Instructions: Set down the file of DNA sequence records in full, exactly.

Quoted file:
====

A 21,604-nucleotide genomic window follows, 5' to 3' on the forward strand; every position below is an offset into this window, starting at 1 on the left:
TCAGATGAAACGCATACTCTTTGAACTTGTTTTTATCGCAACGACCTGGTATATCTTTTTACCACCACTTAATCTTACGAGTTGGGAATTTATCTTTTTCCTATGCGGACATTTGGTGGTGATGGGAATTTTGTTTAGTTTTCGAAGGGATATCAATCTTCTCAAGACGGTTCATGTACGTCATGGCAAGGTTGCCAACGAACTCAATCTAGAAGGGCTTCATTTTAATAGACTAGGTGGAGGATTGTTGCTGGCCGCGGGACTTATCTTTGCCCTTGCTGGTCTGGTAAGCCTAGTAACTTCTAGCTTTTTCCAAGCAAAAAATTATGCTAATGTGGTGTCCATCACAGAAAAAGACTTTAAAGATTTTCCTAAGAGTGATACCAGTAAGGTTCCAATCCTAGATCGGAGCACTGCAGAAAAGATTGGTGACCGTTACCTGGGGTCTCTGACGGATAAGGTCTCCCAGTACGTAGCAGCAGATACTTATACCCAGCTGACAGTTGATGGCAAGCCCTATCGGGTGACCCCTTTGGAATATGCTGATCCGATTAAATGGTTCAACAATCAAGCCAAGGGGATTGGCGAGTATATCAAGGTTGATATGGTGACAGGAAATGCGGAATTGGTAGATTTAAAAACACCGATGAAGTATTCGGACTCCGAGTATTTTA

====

A 21,604-nucleotide genomic window follows, 5' to 3' on the forward strand; every position below is an offset into this window, starting at 1 on the left:
TCAGATGAAACGCATACTCTTTGAACTTGTTTTTATCGCAACGACCTGGTATATCTTTTTACCACCACTTAATCTTACGAGTTGGGAATTTATCTTTTTCCTATGCGGACATTTGGTGGTGATGGGAATTTTGTTTAGTTTTCGAAGGGATATCAATCTTCTCAAGACGGTTCATGTACGTCATGGCAAGGTTGCCAACGAACTCAATCTAGAAGGGCTTCATTTTAATAGACTAGGTGGAGGATTGTTGCTGGCCGCGGGACTTATCTTTGCCCTTGCTGGTCTGGTAAGCCTAGTAACTTCTAGCTTTTTCCAAGCAAAAAATTATGCTAATGTGGTGTCCATCACAGAAAAAGACTTTAAAGATTTTCCTAAGAGTGATACCAGTAAGGTTCCAATCCTAGATCGGAGCACTGCAGAAAAGATTGGTGACCGTTACCTGGGGTCTCTGACGGATAAGGTCTCCCAGTACGTAGCAGCAGATACTTATACCCAGCTGACAGTTGATGGCAAGCCCTATCGGGTGACCCCTTTGGAATATGCTGATCCGATTAAATGGTTCAACAATCAAGCCAAGGGGATTGGCGAGTATATCAAGGTTGATATGGTGACAGGAAATGCGGAATTGGTAGATTTAAAAACACCGATGAAGTATTCGGACTCCGAGTATTTTA